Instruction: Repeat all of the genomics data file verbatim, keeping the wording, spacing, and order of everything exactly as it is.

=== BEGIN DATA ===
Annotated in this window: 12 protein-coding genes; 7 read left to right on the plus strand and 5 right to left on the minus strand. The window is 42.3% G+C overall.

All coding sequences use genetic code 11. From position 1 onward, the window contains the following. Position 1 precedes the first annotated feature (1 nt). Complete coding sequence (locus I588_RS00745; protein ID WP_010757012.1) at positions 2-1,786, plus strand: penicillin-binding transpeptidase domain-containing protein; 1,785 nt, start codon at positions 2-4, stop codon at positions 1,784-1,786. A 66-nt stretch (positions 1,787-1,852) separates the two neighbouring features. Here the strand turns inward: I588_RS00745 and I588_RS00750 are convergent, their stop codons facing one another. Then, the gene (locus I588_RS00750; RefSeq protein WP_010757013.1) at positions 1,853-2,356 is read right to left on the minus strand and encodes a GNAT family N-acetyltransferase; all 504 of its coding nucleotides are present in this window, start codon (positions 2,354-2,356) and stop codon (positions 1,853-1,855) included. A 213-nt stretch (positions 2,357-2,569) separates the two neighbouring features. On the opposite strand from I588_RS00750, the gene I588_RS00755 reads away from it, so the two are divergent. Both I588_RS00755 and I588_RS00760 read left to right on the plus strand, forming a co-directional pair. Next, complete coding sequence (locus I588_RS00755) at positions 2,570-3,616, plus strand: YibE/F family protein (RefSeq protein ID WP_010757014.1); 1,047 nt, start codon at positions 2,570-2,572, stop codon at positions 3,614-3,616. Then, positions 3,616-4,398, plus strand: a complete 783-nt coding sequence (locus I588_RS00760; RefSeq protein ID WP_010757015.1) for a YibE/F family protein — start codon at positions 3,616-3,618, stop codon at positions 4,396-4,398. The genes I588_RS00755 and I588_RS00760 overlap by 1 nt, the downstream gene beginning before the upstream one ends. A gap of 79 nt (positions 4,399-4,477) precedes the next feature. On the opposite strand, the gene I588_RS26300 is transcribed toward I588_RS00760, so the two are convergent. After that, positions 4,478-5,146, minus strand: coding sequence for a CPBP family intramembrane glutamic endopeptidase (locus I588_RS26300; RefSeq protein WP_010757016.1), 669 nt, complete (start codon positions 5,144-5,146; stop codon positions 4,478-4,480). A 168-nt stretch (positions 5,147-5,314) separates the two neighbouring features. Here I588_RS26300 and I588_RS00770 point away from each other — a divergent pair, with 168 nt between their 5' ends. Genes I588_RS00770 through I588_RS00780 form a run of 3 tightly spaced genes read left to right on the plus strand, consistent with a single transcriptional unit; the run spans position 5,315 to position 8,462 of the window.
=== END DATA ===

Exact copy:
Annotated in this window: 12 protein-coding genes; 7 read left to right on the plus strand and 5 right to left on the minus strand. The window is 42.3% G+C overall.

All coding sequences use genetic code 11. From position 1 onward, the window contains the following. Position 1 precedes the first annotated feature (1 nt). Complete coding sequence (locus I588_RS00745; protein ID WP_010757012.1) at positions 2-1,786, plus strand: penicillin-binding transpeptidase domain-containing protein; 1,785 nt, start codon at positions 2-4, stop codon at positions 1,784-1,786. A 66-nt stretch (positions 1,787-1,852) separates the two neighbouring features. Here the strand turns inward: I588_RS00745 and I588_RS00750 are convergent, their stop codons facing one another. Then, the gene (locus I588_RS00750; RefSeq protein WP_010757013.1) at positions 1,853-2,356 is read right to left on the minus strand and encodes a GNAT family N-acetyltransferase; all 504 of its coding nucleotides are present in this window, start codon (positions 2,354-2,356) and stop codon (positions 1,853-1,855) included. A 213-nt stretch (positions 2,357-2,569) separates the two neighbouring features. On the opposite strand from I588_RS00750, the gene I588_RS00755 reads away from it, so the two are divergent. Both I588_RS00755 and I588_RS00760 read left to right on the plus strand, forming a co-directional pair. Next, complete coding sequence (locus I588_RS00755) at positions 2,570-3,616, plus strand: YibE/F family protein (RefSeq protein ID WP_010757014.1); 1,047 nt, start codon at positions 2,570-2,572, stop codon at positions 3,614-3,616. Then, positions 3,616-4,398, plus strand: a complete 783-nt coding sequence (locus I588_RS00760; RefSeq protein ID WP_010757015.1) for a YibE/F family protein — start codon at positions 3,616-3,618, stop codon at positions 4,396-4,398. The genes I588_RS00755 and I588_RS00760 overlap by 1 nt, the downstream gene beginning before the upstream one ends. A gap of 79 nt (positions 4,399-4,477) precedes the next feature. On the opposite strand, the gene I588_RS26300 is transcribed toward I588_RS00760, so the two are convergent. After that, positions 4,478-5,146, minus strand: coding sequence for a CPBP family intramembrane glutamic endopeptidase (locus I588_RS26300; RefSeq protein WP_010757016.1), 669 nt, complete (start codon positions 5,144-5,146; stop codon positions 4,478-4,480). A 168-nt stretch (positions 5,147-5,314) separates the two neighbouring features. Here I588_RS26300 and I588_RS00770 point away from each other — a divergent pair, with 168 nt between their 5' ends. Genes I588_RS00770 through I588_RS00780 form a run of 3 tightly spaced genes read left to right on the plus strand, consistent with a single transcriptional unit; the run spans position 5,315 to position 8,462 of the window.